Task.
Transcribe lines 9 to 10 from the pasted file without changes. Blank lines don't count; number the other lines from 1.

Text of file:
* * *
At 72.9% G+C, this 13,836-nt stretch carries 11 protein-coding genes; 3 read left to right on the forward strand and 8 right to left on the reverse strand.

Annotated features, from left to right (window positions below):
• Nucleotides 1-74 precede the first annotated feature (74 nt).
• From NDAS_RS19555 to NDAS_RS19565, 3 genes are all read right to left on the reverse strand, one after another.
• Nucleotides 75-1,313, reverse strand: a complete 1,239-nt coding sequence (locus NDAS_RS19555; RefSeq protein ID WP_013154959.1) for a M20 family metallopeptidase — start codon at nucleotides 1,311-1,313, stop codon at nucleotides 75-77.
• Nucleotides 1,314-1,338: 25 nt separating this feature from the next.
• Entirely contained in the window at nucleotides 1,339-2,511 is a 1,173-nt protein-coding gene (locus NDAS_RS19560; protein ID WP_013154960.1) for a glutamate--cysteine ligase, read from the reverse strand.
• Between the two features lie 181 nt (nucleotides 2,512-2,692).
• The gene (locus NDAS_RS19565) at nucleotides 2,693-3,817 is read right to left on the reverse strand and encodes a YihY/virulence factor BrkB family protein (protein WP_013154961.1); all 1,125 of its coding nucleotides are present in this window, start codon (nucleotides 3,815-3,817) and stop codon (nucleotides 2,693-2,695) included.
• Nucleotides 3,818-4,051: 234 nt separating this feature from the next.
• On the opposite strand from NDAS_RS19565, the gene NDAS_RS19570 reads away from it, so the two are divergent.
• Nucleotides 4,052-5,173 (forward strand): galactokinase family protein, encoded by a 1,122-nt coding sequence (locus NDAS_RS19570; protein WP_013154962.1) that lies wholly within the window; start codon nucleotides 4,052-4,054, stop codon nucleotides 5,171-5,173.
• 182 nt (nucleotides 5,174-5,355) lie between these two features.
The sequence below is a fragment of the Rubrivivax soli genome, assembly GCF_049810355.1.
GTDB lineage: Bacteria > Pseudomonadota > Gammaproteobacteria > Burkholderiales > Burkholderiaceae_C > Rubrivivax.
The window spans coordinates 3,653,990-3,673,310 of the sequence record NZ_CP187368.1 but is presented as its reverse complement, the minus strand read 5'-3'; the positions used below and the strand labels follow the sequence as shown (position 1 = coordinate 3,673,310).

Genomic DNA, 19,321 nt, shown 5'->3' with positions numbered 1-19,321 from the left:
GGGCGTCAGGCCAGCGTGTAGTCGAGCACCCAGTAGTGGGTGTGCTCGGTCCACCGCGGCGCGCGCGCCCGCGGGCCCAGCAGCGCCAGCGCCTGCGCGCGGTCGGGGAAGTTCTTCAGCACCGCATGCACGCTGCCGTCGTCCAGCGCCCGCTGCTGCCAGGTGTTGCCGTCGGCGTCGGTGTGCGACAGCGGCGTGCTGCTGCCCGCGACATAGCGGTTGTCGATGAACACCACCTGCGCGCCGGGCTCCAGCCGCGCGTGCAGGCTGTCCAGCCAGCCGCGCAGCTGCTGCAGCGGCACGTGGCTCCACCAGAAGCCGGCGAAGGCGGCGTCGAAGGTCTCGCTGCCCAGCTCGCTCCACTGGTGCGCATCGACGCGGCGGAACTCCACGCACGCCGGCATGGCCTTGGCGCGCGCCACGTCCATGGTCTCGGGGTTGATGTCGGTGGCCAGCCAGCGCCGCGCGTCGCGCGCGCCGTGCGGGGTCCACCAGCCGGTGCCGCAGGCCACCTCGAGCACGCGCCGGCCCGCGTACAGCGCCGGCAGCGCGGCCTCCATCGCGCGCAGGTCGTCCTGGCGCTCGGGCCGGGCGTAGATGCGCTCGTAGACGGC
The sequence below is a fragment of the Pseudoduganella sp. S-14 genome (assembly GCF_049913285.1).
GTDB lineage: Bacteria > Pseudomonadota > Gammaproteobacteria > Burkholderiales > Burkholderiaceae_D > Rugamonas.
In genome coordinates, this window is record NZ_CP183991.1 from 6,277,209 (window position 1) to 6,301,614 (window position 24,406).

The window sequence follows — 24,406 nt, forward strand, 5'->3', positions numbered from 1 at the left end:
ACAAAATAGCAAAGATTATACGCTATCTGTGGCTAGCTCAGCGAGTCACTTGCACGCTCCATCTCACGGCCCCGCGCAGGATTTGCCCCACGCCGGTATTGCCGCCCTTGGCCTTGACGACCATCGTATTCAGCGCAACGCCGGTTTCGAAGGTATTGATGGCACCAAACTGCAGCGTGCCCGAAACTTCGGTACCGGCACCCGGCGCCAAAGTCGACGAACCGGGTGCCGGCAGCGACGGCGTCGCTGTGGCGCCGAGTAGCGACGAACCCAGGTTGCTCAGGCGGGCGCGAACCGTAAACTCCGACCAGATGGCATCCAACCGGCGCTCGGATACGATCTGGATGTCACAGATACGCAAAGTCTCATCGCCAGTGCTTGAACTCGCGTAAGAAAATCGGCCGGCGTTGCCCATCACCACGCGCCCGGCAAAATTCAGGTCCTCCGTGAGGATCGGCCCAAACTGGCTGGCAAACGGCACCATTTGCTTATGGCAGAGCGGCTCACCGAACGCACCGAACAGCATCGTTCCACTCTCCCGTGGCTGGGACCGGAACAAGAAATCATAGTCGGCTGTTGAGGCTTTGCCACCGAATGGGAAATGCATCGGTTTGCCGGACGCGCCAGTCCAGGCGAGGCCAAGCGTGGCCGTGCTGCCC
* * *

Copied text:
• The gene (locus NDAS_RS19565) at nucleotides 2,693-3,817 is read right to left on the reverse strand and encodes a YihY/virulence factor BrkB family protein (protein WP_013154961.1); all 1,125 of its coding nucleotides are present in this window, start codon (nucleotides 3,815-3,817) and stop codon (nucleotides 2,693-2,695) included.
• Nucleotides 3,818-4,051: 234 nt separating this feature from the next.